Montaigne in one of his essays* mentions the high excellence Italian cookery had attained in his day. "I have entered into this Discourse upon the Occasion of an Italian I lately receiv'd into my Service, and who was Clerk of the Kitchen to the late Cardinal Caraffa till his Death. I put this Fellow upon an Account of his office: Where he fell to Discourse of this Palate-Science, with such a settled Countenance and Magisterial Gravity, as if he had been handling some profound Point of Divinity. He made a Learned Distinction of the several sorts of Appetites, of that of a Man before he begins to eat, and of those after the second and third Service: The Means simply to satisfy the first, and then to raise and acute the other two: The ordering of the Sauces, first in general, and then proceeded to the Qualities of the Ingredients, and their Effects: The Differences of Sallets, according to their seasons, which ought to be serv'd up hot, and which cold: The Manner of their Garnishment and Decoration, to render them yet more acceptable to the Eye after which he entered upon the Order of the whole Service, full of weighty and important Considerations."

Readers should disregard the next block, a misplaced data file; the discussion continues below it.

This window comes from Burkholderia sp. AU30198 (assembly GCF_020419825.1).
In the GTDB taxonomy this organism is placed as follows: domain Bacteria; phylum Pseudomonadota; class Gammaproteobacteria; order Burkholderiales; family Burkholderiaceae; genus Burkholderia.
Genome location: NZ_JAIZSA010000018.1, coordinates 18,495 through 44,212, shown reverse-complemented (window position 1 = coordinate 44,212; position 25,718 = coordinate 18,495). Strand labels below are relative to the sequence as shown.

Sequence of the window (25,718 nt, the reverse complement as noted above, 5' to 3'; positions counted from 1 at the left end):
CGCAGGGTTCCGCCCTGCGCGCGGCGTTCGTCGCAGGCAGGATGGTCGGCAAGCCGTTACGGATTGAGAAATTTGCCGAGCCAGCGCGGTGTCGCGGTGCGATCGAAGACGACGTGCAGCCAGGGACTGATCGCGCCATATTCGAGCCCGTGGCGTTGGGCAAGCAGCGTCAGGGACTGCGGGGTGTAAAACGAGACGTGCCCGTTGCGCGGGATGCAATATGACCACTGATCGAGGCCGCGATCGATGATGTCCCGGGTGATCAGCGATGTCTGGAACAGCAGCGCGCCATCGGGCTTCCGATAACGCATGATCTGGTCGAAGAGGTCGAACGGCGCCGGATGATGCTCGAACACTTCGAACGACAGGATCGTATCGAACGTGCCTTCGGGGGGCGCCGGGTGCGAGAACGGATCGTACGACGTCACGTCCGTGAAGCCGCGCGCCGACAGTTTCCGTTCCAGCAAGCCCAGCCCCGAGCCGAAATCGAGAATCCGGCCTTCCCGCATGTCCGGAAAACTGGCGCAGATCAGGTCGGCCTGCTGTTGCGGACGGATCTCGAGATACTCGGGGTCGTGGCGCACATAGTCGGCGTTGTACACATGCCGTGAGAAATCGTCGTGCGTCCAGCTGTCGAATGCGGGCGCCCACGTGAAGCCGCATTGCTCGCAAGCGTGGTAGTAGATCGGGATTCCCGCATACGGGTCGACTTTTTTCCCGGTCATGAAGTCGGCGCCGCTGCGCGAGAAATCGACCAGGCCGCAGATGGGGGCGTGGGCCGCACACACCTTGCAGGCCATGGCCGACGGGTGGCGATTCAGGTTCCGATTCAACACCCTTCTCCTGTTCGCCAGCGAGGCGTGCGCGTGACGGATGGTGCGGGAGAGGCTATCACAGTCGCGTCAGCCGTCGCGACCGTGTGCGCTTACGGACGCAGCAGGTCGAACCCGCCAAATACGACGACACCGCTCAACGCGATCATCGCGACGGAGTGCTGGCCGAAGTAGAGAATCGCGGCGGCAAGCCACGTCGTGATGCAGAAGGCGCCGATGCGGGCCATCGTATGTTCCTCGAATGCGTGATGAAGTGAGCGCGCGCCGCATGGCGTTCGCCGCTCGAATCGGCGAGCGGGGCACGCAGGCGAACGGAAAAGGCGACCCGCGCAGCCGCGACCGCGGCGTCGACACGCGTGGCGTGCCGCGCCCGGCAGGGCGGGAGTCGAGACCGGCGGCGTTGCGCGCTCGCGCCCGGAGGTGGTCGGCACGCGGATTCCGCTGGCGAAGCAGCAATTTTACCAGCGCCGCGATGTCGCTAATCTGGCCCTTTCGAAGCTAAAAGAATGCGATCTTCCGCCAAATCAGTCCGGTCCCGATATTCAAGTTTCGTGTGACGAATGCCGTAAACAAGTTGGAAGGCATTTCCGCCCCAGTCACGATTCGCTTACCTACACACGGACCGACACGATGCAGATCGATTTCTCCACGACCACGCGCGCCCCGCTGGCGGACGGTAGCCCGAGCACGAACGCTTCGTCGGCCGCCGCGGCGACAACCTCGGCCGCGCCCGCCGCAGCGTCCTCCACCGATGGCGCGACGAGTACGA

It is consistent with Montaigne's large-minded habit thus to applaud the gifts of this master of his art who happened not to be a Frenchman. It is a canon of belief with the modern Englishman that the French alone can achieve excellence in the art of cookery, and when once a notion of this sort shall have found a lodgment in an Englishman's brain, the task of removing it will be a hard one. Not for a moment is it suggested that Englishmen or any one else should cease to recognise the sovereign merits of French cookery; all that is entreated is toleration, and perchance approval, of cookery of other schools. But the favourable consideration of any plea of this sort is hindered by the fact that the vast majority of Englishmen when they go abroad find no other school of cookery by the testing of which they may form a comparison. This universal prevalence of French cookery may be held to be a proof of its supreme excellence—that it is first, and the rest nowhere; but the victory is not so complete as it seems, and the facts would bring grief and humiliation rather than patriotic pride to the heart of a Frenchman like Brillat-Savarin. For the cookery we meet in the hotels of the great European cities, though it may be based on French traditions, is not the genuine thing, but a bastard, cosmopolitan growth, the same everywhere, and generally vapid and uninteresting. French cookery of the grand school suffers by being associated with such commonplace achievements. It is noted in the following pages how rarely English people on their travels penetrate where true Italian cookery may be tasted, wherefore it has seemed worth while to place within the reach of English housewives some Italian recipes which are especially fitted for the presentation of English fare to English palates under a different and not unappetising guise....